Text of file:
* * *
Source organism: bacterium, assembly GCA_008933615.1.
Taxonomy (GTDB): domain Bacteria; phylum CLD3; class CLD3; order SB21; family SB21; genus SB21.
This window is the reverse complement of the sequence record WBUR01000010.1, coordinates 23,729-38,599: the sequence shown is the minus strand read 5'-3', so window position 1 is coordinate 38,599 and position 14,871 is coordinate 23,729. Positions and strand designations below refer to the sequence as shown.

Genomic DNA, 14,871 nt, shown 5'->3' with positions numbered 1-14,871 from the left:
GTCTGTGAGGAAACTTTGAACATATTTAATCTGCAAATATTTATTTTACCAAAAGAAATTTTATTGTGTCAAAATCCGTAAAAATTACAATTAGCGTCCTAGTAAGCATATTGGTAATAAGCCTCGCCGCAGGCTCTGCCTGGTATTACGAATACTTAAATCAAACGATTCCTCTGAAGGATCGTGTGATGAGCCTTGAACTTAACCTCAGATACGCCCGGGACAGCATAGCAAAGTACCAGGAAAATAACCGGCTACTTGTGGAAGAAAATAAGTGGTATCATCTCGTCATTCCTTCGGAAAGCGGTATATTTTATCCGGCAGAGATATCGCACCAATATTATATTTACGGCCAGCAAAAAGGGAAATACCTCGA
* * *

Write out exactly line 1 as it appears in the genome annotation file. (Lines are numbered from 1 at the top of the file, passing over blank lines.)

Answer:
Source organism: bacterium, assembly GCA_008933615.1.